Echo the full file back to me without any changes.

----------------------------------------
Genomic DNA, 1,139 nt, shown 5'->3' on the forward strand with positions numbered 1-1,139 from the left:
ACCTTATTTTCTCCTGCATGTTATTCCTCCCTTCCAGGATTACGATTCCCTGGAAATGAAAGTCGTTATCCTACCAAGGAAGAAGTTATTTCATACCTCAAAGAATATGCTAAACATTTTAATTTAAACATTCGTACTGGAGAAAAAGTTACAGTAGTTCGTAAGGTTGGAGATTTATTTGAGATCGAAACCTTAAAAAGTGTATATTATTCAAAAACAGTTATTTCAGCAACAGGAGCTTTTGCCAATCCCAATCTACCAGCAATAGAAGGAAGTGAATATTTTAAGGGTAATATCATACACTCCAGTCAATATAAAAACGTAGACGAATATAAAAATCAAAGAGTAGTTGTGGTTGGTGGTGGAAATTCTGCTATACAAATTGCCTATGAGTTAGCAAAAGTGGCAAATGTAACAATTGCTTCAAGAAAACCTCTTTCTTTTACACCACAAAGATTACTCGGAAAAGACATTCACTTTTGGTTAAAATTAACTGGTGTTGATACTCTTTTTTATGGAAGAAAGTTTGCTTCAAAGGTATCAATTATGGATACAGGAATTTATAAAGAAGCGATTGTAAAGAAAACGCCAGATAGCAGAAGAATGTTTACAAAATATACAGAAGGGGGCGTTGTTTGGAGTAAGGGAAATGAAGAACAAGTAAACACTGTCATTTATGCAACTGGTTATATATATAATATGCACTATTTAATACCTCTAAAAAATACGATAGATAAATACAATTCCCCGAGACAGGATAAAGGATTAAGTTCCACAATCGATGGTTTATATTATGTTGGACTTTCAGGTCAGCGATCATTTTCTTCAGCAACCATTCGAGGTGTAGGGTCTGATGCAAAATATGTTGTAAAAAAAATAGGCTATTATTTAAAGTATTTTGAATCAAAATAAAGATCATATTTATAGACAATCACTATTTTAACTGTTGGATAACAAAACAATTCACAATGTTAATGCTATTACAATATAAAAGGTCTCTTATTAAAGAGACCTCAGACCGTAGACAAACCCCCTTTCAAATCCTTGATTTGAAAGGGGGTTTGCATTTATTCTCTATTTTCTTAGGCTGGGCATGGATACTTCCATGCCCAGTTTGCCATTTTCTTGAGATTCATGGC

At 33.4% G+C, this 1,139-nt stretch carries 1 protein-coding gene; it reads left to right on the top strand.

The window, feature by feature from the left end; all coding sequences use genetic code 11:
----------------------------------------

Genomic DNA, 1,139 nt, shown 5'->3' on the forward strand with positions numbered 1-1,139 from the left:
ACCTTATTTTCTCCTGCATGTTATTCCTCCCTTCCAGGATTACGATTCCCTGGAAATGAAAGTCGTTATCCTACCAAGGAAGAAGTTATTTCATACCTCAAAGAATATGCTAAACATTTTAATTTAAACATTCGTACTGGAGAAAAAGTTACAGTAGTTCGTAAGGTTGGAGATTTATTTGAGATCGAAACCTTAAAAAGTGTATATTATTCAAAAACAGTTATTTCAGCAACAGGAGCTTTTGCCAATCCCAATCTACCAGCAATAGAAGGAAGTGAATATTTTAAGGGTAATATCATACACTCCAGTCAATATAAAAACGTAGACGAATATAAAAATCAAAGAGTAGTTGTGGTTGGTGGTGGAAATTCTGCTATACAAATTGCCTATGAGTTAGCAAAAGTGGCAAATGTAACAATTGCTTCAAGAAAACCTCTTTCTTTTACACCACAAAGATTACTCGGAAAAGACATTCACTTTTGGTTAAAATTAACTGGTGTTGATACTCTTTTTTATGGAAGAAAGTTTGCTTCAAAGGTATCAATTATGGATACAGGAATTTATAAAGAAGCGATTGTAAAGAAAACGCCAGATAGCAGAAGAATGTTTACAAAATATACAGAAGGGGGCGTTGTTTGGAGTAAGGGAAATGAAGAACAAGTAAACACTGTCATTTATGCAACTGGTTATATATATAATATGCACTATTTAATACCTCTAAAAAATACGATAGATAAATACAATTCCCCGAGACAGGATAAAGGATTAAGTTCCACAATCGATGGTTTATATTATGTTGGACTTTCAGGTCAGCGATCATTTTCTTCAGCAACCATTCGAGGTGTAGGGTCTGATGCAAAATATGTTGTAAAAAAAATAGGCTATTATTTAAAGTATTTTGAATCAAAATAAAGATCATATTTATAGACAATCACTATTTTAACTGTTGGATAACAAAACAATTCACAATGTTAATGCTATTACAATATAAAAGGTCTCTTATTAAAGAGACCTCAGACCGTAGACAAACCCCCTTTCAAATCCTTGATTTGAAAGGGGGTTTGCATTTATTCTCTATTTTCTTAGGCTGGGCATGGATACTTCCATGCCCAGTTTGCCATTTTCTTGAGATTCATGGC

At 33.4% G+C, this 1,139-nt stretch carries 1 protein-coding gene; it reads left to right on the top strand.

The window, feature by feature from the left end; all coding sequences use genetic code 11: